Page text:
Jonathan Daniels, a 26-year-old student at Episcopal Theological School (ETS) in Cambridge, Massachusetts, graduate of Virginia Military Institute, and volunteer civil rights worker, was shot and killed on August 20, 1965, by a deputy sheriff as he approached a "cash store" in Hayneville, Alabama. Jon's last act was to thrust Ruby Sales, a black teenager, out of the path of the bullet intended for her.
Upon learning of Jon's death, the Rev. Dr. Martin Luther King, Jr. said: "One of the most heroic Christian deeds of which I have heard in my entire ministry and career for civil rights was performed by Jonathan Daniels ... Certainly there are no incidents more beautiful in the annals of church history, and though we are grieved at this time, our grief should give way to a sense of Christian honor and nobility, for this church and the movement gave to the world a true follower of our Lord and Savior, Jesus Christ."
When Jon learned of Dr. King's call for northern volunteers to go to Selma, Alabama, his first impulse was to go. Then, he asked, "Could I spare the time: Did I want to spare the time? Did He want…?" Reluctantly he admitted, "the idea was impractical." That evening, Jon changed his mind. He later explained:
"I had come to Evening Prayer as usual that evening, and as usual I was singing the Magnificat with the special love and reverence I have always felt for Mary's glad song. 'He hath showed strength with his arm.' As the lovely hymn of the God-bearer continued, I found myself peculiarly alert, suddenly straining toward the decisive, luminous, Spirit-filled 'moment' that would, in retrospect, remind me of others -- particularly one at Easter three years ago. Then it came. 'He hath exalted the humble and meek. He hath filled the hungry with good things...' I knew then that I must go to Selma."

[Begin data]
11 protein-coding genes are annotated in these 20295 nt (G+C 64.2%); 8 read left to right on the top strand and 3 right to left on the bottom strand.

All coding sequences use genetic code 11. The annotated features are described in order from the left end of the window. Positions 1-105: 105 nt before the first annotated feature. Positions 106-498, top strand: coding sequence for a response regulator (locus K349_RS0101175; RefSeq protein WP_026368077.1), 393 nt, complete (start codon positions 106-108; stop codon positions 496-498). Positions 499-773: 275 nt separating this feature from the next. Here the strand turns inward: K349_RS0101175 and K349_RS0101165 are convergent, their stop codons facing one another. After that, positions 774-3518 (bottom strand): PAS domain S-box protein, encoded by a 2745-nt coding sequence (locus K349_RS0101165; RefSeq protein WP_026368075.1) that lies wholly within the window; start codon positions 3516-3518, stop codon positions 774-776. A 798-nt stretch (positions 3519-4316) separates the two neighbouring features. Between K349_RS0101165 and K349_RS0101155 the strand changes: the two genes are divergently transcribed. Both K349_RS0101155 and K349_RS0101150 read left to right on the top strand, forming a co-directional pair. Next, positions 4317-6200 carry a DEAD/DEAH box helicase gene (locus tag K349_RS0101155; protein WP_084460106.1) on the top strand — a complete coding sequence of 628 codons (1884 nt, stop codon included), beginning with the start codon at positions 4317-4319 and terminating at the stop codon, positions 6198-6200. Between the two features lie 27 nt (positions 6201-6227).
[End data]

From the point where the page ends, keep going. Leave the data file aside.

After that trip to Selma in March 1965, Jon returned to ETS to complete his exams, then he returned to Alabama. After Jon's death, Bishop John B. Coburn, then dean of ETS, wrote: "It is perfectly clear that he made the decision because of his conviction that that was what God wanted him to do. His action was in response to God. That was the distinguishing characteristic of his Christian life -- and death."
At the Episcopal Church's General Convention in 1994 the commemoration of Jonathan Daniels was approved and entered in the Calendar of the Church Year as August 14.
American Martyr The Jon Daniels Story by the Rev. William J. Schneider, Morehouse, 1992; ISBN: 0819215864 - out of print but may be available used.
Outside Agitator Jon Daniels and the Civil Rights Movement in Alabama by Charles W. Eagles, Univ of North Carolina Pr., 1993; ISBN: 0807844209
The Lectionary, Calendar of the Church Year according to The Episcopal Church,http://satucket.com/lectionary/Jonathan_Daniels.htm
Jonathan Daniels Resources, http://www.eds.edu/ and click on Jonathan Daniels